‘I’m just part of a really great team here at St. Bernard’s and there are a lot of other staff members that could be recognized for this,’ St. Bernard’s principal Leah Smith
A local educator has been recognized for her efforts in making St. Bernard’s Catholic School is an inclusive and welcoming space.
Principal Leah Smith was recently given the Empower Simcoe Inclusion Excellence Award, which annually recognizes educators and students who promote an inclusive school environment.
An Orillia native, Smith has been an educator with the Simcoe Muskoka Catholic District School Board (SMCDSB) for 23 years and has worked at St. Bernard’s elementary school for the past five.
Some of the work she has done recently includes setting up a student support space to help with students’ challenges and intellectual needs, which may be accessed on an as-needed basis by all students.
“Students are able to access the student support center when they need to. They can come down and do work in this space,” Smith told OrilliaMatters, “We also have sensory activities in there so that they can use the space, if they just need a quiet space to go during the day.”
The support room is staffed with a special education teacher and educational assistants, and also includes a games room with board games and foosball.
Smith said that one of the most important aspects of the space is giving every student a place to go when they feel they need privacy.
“I wanted to make sure that all students were able to maintain their dignity, that they had a place to go that was private, and that they were able to just have privacy when they needed some time,” Smith said. “I found that sometimes, prior to that, students didn’t have a space to go.
“We needed to create safe, caring, positive, private spaces for students to be able to go throughout the day, and that’s what we came up with here at St. Bernard’s,” she added.
In her time at the school, Smith has also helped to set up a ‘Zen zone’ for students, and even instituted a buddy system for an injured student so she didn’t need to take the elevator alone.
“I (had a student with) a broken ankle and I just wouldn’t have her ride the elevator alone,” she said. “That is not something that’s like an actual program that I have in place; (it’s just) instinct for me to say, ‘Oh, make sure you have a friend that’s riding with you to help you carry your books.’
“We also have another area called the Zen zone, which is filled with opportunities for students to just really deescalate,” Smith added. “(It’s) a place where they can go to self-regulate and really just take a breath and relax from some of the stress and the excitement of the day.”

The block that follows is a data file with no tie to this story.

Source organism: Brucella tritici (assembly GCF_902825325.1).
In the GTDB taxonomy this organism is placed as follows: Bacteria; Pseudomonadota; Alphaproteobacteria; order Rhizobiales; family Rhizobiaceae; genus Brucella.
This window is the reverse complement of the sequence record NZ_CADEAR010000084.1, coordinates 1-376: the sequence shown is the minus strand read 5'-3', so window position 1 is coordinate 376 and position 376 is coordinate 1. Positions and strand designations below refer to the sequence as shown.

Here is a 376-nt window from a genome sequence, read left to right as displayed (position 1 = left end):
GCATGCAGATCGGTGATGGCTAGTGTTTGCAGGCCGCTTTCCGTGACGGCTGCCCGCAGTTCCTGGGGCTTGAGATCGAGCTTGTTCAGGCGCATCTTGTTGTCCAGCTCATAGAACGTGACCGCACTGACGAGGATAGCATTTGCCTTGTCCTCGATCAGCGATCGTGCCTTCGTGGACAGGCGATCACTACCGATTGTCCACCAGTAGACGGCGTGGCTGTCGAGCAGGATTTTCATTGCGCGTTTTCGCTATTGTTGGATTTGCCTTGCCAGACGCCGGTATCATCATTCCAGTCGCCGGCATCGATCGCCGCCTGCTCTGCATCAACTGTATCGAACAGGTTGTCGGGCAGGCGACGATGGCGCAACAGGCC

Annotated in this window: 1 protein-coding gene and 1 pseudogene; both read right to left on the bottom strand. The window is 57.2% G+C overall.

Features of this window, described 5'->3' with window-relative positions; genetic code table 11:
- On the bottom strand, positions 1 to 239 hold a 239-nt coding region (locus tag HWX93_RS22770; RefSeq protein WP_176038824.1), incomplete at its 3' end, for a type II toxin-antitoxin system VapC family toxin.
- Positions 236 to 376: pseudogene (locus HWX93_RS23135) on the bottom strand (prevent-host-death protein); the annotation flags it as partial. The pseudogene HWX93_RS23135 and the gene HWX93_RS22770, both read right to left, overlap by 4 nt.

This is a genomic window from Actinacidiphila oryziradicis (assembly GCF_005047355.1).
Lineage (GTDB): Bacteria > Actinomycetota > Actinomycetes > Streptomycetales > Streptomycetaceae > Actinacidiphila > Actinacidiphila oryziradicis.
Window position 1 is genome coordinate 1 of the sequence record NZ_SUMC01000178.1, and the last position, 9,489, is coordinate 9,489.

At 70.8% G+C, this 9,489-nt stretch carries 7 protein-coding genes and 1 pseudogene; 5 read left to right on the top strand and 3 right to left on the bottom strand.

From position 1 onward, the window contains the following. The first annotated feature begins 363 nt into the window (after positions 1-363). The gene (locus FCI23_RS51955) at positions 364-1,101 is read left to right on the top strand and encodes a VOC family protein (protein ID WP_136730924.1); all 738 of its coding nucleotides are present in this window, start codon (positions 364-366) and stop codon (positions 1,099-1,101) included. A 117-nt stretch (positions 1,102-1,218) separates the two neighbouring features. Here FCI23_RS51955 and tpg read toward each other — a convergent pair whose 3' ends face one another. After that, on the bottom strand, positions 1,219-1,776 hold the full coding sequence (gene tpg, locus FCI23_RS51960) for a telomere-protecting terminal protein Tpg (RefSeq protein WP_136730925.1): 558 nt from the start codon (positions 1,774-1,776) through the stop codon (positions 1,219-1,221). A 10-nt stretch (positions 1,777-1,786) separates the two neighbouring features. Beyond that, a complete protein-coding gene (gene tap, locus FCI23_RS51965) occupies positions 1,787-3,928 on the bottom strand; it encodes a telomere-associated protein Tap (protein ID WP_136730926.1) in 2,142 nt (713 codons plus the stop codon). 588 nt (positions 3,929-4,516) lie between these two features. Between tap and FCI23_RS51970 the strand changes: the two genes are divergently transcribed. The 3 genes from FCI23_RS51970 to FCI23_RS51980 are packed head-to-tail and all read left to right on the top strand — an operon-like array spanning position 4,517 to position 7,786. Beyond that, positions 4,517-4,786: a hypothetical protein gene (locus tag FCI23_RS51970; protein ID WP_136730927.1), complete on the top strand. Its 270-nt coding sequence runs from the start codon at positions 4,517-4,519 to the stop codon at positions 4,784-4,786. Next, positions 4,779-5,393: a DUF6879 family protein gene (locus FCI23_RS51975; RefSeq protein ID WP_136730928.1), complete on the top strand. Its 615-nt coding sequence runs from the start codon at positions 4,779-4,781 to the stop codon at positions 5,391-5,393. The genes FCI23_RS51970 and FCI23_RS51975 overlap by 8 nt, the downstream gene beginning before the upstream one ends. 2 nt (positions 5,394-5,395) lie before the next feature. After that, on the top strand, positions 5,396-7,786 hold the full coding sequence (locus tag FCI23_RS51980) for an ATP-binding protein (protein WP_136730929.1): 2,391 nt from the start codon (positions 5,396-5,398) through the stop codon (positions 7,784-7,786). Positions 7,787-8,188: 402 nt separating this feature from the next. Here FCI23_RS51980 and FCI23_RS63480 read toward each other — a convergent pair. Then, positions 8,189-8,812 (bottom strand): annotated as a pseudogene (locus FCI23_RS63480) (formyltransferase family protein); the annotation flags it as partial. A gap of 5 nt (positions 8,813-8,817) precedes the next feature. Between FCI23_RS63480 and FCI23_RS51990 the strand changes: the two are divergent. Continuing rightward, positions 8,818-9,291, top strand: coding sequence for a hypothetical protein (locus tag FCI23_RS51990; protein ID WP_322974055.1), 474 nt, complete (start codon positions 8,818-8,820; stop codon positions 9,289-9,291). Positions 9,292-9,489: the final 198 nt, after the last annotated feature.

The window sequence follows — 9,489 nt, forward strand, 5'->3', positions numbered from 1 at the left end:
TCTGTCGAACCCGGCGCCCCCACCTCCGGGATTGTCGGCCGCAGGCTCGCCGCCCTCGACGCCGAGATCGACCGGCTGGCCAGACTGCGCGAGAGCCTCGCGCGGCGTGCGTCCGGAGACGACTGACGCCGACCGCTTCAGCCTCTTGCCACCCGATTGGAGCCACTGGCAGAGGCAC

The school also highlights students who were ‘caught’ doing kind things over the announcements.
“Especially now, it’s very commonplace for people to catch people doing things wrong, and we’re always criticizing people,” Smith said. “But at St. Bernard’s, we catch people at their best, and we are watching people do things that are good … so if you catch someone doing their best, then we make sure to highlight it over the announcements.”
At the heart of the school, and her own work, is a philosophy focused on helping others and making them feel included, Smith said.
“I really love St. Bernard’s” she said. “I relied on a lot of people to help me (growing up) and I feel like if I can give back and help other students, then that’s what I’m called to do, and I hope that I can help others.
“We have a small population that the staff know very well, and it’s very common for staff to walk around and know every student by name,” Smith said. That really helps with making students feel really included, and that’s the goal here — we want all students to feel included.”
Although her name is on the award, Smith said the work being done at St. Bernard’s is truly a team effort.
“I’m just part of a really great team here at St. Bernard’s and there are a lot of other staff members that could be recognized for this,” Smith said. “The decisions we’re having to make in school these days are really challenging and not easy, so to be recognized is really, really humbling and a complete honour. I feel truly blessed.”
Smith is one of six educators from SMCDSB to receive a 2022 Inclusion Excellence Award.